Through an inspection tool, you can enforce consistency regardless of who’s doing the inspection. And that can come into play later on when you’re trying to report against that data.

Let’s say, for example, that you want to find out which units have stainless steel refrigerators. If one inspector called them ‘stainless’ and another called them ‘silver,’ you’ll miss those in your query. So having a form that reinforces inspection consistency is useful in addition to speeding it up.

Save Time at Every Step

You can also set those defaults and drop-downs up to roll through inspections quickly and save yourself a ton of time.

Sometimes property inspections that last for days can be compressed down into hours. It’s possible through some thoughtful design decisions.

For example, taking multiple photos quickly without using the device camera’s native application, which requires you to take and save each photo or choose a library for each photo. Turning two clicks into one across multiple steps and multiple processes can vastly reduce the time it takes to do inspections. If you can get right to the answers that you need quickly, you’ll compress that time significantly.

Clients who go from paper or basic inspection forms to Leonardo247’s inspection format have more time. They have time to do things more accurately, and a broader ability to do things with their data afterward.

Intuitive for All Staff

Some of the folks that use the application are doing maintenance. When they’re out turning wrenches with their toolbelts on, they won’t have much patience for a tiny inspection form where the arrow has to be just right. You need to be able to accommodate your users so that it’s easy for them to use.

Those are some of the thoughtful elements that go into the design of our forms and our application. And those things make a difference in users’ quality of life. Going faster, being more accurate, using a simple format that isn’t frustrating so they don’t break their phones in half.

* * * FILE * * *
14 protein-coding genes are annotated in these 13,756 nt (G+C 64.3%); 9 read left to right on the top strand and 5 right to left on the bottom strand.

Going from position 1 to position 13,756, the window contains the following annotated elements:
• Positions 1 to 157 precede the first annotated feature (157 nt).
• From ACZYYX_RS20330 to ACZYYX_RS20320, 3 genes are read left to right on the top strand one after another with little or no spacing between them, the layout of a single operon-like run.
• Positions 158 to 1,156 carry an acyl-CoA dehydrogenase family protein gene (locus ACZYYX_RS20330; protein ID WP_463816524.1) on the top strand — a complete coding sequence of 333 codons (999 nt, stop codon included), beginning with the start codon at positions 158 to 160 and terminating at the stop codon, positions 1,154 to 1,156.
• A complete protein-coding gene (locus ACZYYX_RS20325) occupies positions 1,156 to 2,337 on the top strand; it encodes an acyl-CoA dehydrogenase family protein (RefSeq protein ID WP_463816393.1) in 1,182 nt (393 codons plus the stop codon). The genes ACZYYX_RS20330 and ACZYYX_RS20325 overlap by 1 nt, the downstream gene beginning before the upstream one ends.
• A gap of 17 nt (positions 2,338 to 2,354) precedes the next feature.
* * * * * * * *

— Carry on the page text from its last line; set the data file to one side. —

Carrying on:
It’s important that the application makes users feel like their lives are easier and they aren’t getting saddled with yet another thing to use.

More Productive Interactions with Residents

Generally, with residential leases, 24 hours’ notice is sufficient to schedule an inspection. If it’s an emergency, immediate access is typically acceptable. Commercial leases can be up to 48 hours.

Another advantage of Leonard is that you can take over an inspection easily, even if you aren’t prepared, without taking too long to get it done.

If you plan on giving somebody 24 hours notice to inspect their unit, you should be thinking about what that inspection will include a long time before that. If you aren’t thoughtful, you can waste a lot of time and energy.

Pre-Populated Forms

Let’s say you want to note the finishes, the fixtures, and the appliances in an apartment during a unit inspection. If you don’t set the form up, your inspector will have to type that data in. That can take a very long time.

An effective form pre-populates options and establishes a baseline when inspectors go into the unit. Instead of typing in the finish, users can select from a range of finishes. You can pre-populate the appliances for selection instead of inspectors typing them in.